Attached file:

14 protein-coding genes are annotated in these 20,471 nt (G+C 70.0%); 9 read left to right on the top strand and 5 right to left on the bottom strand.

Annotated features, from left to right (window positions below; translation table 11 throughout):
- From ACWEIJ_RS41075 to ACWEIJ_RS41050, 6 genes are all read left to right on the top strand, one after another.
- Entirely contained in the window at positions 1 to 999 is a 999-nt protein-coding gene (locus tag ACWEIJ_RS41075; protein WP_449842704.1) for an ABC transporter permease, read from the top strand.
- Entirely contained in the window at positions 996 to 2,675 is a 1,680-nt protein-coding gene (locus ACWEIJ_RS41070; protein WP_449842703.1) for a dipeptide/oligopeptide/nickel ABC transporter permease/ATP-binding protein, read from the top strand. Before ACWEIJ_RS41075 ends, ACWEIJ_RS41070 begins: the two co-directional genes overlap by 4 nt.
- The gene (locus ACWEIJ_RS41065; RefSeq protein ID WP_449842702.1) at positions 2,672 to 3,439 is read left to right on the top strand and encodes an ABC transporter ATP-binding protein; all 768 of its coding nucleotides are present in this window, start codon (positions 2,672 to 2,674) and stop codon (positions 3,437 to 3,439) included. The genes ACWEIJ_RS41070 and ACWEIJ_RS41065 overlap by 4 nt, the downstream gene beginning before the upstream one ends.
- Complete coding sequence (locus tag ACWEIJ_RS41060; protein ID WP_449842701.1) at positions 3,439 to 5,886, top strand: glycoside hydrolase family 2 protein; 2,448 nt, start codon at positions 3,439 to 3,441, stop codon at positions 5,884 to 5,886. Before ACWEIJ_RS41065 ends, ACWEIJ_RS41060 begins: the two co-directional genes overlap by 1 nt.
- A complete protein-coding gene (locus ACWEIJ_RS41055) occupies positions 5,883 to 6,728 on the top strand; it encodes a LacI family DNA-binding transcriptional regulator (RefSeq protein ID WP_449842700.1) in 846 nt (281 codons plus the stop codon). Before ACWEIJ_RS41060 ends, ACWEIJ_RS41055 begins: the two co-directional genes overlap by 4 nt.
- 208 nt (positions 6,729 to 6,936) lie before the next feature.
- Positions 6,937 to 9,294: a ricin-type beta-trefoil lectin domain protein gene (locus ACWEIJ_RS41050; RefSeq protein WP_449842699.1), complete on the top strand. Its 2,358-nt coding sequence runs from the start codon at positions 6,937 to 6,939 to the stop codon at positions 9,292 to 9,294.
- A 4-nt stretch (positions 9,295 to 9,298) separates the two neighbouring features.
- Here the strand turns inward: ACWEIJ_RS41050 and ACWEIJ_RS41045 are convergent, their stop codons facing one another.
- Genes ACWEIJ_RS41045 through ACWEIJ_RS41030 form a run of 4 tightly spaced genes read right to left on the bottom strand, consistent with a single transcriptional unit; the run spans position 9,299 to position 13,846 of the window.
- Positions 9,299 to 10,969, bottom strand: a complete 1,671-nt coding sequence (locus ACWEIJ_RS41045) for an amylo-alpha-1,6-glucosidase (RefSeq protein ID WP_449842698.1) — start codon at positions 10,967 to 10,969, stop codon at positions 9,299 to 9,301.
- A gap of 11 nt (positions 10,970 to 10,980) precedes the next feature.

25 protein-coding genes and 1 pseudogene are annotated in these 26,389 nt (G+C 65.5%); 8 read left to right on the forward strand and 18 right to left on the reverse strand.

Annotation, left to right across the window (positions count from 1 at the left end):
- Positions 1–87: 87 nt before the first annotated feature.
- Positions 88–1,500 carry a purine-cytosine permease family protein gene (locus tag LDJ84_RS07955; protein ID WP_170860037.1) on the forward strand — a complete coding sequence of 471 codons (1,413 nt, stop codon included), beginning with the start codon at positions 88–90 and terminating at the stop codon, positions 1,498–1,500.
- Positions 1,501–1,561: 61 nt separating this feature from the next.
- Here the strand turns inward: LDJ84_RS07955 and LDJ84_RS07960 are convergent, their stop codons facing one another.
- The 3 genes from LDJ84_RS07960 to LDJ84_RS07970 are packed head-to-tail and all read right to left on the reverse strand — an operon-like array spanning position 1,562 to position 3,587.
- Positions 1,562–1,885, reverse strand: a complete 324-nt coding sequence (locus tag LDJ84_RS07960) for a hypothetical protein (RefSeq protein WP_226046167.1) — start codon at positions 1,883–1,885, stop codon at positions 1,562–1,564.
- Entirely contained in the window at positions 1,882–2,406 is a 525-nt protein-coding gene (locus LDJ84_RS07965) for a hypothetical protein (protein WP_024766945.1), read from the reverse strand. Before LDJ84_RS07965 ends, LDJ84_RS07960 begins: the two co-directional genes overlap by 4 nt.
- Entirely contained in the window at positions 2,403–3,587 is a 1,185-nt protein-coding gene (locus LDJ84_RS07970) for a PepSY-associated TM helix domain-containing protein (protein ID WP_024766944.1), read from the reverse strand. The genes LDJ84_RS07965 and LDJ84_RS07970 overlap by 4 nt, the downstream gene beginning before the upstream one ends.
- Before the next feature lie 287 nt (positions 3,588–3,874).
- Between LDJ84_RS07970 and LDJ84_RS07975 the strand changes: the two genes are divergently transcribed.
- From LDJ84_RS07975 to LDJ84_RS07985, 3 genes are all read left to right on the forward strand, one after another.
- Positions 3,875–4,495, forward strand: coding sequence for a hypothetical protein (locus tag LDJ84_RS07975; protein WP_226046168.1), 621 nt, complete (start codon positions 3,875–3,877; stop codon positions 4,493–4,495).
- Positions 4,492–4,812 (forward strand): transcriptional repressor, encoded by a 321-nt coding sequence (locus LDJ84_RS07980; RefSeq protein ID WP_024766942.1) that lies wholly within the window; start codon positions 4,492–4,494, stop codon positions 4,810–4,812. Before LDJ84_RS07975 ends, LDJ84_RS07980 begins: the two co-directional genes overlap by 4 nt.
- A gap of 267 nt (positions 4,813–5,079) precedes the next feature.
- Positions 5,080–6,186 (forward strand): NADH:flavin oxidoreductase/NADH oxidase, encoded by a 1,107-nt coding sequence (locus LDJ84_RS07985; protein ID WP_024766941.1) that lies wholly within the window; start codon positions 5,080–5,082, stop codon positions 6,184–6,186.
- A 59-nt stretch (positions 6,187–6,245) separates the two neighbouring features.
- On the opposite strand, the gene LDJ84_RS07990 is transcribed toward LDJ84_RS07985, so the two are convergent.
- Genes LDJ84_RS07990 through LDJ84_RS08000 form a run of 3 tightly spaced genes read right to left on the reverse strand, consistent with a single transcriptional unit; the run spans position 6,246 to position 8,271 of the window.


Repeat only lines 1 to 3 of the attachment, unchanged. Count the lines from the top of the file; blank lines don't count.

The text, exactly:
14 protein-coding genes are annotated in these 20,471 nt (G+C 70.0%); 9 read left to right on the top strand and 5 right to left on the bottom strand.

Annotated features, from left to right (window positions below; translation table 11 throughout):
- From ACWEIJ_RS41075 to ACWEIJ_RS41050, 6 genes are all read left to right on the top strand, one after another.